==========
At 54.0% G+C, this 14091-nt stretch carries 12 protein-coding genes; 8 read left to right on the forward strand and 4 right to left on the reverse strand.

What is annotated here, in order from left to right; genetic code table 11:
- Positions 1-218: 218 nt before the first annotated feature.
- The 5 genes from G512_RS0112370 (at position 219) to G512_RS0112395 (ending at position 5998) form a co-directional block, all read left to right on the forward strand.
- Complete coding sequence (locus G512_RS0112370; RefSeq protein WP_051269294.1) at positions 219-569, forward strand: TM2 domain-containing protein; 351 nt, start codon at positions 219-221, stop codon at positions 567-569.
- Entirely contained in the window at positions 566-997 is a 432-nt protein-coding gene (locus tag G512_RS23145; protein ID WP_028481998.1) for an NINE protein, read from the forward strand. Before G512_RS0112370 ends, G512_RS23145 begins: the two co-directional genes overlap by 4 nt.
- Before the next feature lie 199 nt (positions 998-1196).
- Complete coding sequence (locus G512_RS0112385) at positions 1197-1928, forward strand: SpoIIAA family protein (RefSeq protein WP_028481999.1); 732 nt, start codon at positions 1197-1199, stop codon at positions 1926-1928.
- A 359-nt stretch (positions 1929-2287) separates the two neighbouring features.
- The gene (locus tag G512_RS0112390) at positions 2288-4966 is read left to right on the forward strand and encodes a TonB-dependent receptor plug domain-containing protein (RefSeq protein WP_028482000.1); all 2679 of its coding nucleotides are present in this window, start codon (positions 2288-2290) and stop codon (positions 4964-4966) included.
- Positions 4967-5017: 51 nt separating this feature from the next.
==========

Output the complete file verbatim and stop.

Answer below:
At 54.0% G+C, this 14091-nt stretch carries 12 protein-coding genes; 8 read left to right on the forward strand and 4 right to left on the reverse strand.

What is annotated here, in order from left to right; genetic code table 11:
- Positions 1-218: 218 nt before the first annotated feature.
- The 5 genes from G512_RS0112370 (at position 219) to G512_RS0112395 (ending at position 5998) form a co-directional block, all read left to right on the forward strand.
- Complete coding sequence (locus G512_RS0112370; RefSeq protein WP_051269294.1) at positions 219-569, forward strand: TM2 domain-containing protein; 351 nt, start codon at positions 219-221, stop codon at positions 567-569.
- Entirely contained in the window at positions 566-997 is a 432-nt protein-coding gene (locus tag G512_RS23145; protein ID WP_028481998.1) for an NINE protein, read from the forward strand. Before G512_RS0112370 ends, G512_RS23145 begins: the two co-directional genes overlap by 4 nt.
- Before the next feature lie 199 nt (positions 998-1196).
- Complete coding sequence (locus G512_RS0112385) at positions 1197-1928, forward strand: SpoIIAA family protein (RefSeq protein WP_028481999.1); 732 nt, start codon at positions 1197-1199, stop codon at positions 1926-1928.
- A 359-nt stretch (positions 1929-2287) separates the two neighbouring features.
- The gene (locus tag G512_RS0112390) at positions 2288-4966 is read left to right on the forward strand and encodes a TonB-dependent receptor plug domain-containing protein (RefSeq protein WP_028482000.1); all 2679 of its coding nucleotides are present in this window, start codon (positions 2288-2290) and stop codon (positions 4964-4966) included.
- Positions 4967-5017: 51 nt separating this feature from the next.